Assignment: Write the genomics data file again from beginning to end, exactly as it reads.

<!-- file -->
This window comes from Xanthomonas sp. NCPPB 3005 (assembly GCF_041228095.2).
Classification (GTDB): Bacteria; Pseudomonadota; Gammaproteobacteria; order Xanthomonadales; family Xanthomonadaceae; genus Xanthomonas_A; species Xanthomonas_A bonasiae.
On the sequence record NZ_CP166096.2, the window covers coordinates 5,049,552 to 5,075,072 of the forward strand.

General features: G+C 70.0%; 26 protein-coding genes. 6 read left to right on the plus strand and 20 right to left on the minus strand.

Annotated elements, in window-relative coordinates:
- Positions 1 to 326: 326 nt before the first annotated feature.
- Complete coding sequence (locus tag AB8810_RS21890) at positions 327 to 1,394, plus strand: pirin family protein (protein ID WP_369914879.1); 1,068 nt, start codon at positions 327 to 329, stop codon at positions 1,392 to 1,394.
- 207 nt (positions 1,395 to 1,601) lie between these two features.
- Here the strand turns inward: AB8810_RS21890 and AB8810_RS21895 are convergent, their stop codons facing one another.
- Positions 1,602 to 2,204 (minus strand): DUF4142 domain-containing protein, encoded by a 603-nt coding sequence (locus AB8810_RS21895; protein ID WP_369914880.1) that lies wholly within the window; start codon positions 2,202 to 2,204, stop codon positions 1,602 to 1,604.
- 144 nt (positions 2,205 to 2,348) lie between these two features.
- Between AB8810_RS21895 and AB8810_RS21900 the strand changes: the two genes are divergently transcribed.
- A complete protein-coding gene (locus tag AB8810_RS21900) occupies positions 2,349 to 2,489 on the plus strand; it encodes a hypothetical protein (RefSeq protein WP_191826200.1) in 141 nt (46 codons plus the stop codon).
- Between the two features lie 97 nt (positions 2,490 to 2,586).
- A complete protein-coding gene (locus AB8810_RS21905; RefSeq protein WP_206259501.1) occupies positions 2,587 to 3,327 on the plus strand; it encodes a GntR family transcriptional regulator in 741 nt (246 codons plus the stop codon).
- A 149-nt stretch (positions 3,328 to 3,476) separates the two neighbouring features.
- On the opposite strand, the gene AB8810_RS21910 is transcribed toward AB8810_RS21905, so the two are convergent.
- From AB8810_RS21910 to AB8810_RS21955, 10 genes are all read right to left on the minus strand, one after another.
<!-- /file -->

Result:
This window comes from Xanthomonas sp. NCPPB 3005 (assembly GCF_041228095.2).
Classification (GTDB): Bacteria; Pseudomonadota; Gammaproteobacteria; order Xanthomonadales; family Xanthomonadaceae; genus Xanthomonas_A; species Xanthomonas_A bonasiae.
On the sequence record NZ_CP166096.2, the window covers coordinates 5,049,552 to 5,075,072 of the forward strand.

General features: G+C 70.0%; 26 protein-coding genes. 6 read left to right on the plus strand and 20 right to left on the minus strand.

Annotated elements, in window-relative coordinates:
- Positions 1 to 326: 326 nt before the first annotated feature.
- Complete coding sequence (locus tag AB8810_RS21890) at positions 327 to 1,394, plus strand: pirin family protein (protein ID WP_369914879.1); 1,068 nt, start codon at positions 327 to 329, stop codon at positions 1,392 to 1,394.
- 207 nt (positions 1,395 to 1,601) lie between these two features.
- Here the strand turns inward: AB8810_RS21890 and AB8810_RS21895 are convergent, their stop codons facing one another.
- Positions 1,602 to 2,204 (minus strand): DUF4142 domain-containing protein, encoded by a 603-nt coding sequence (locus AB8810_RS21895; protein ID WP_369914880.1) that lies wholly within the window; start codon positions 2,202 to 2,204, stop codon positions 1,602 to 1,604.
- 144 nt (positions 2,205 to 2,348) lie between these two features.
- Between AB8810_RS21895 and AB8810_RS21900 the strand changes: the two genes are divergently transcribed.
- A complete protein-coding gene (locus tag AB8810_RS21900) occupies positions 2,349 to 2,489 on the plus strand; it encodes a hypothetical protein (RefSeq protein WP_191826200.1) in 141 nt (46 codons plus the stop codon).
- Between the two features lie 97 nt (positions 2,490 to 2,586).
- A complete protein-coding gene (locus AB8810_RS21905; RefSeq protein WP_206259501.1) occupies positions 2,587 to 3,327 on the plus strand; it encodes a GntR family transcriptional regulator in 741 nt (246 codons plus the stop codon).
- A 149-nt stretch (positions 3,328 to 3,476) separates the two neighbouring features.
- On the opposite strand, the gene AB8810_RS21910 is transcribed toward AB8810_RS21905, so the two are convergent.
- From AB8810_RS21910 to AB8810_RS21955, 10 genes are all read right to left on the minus strand, one after another.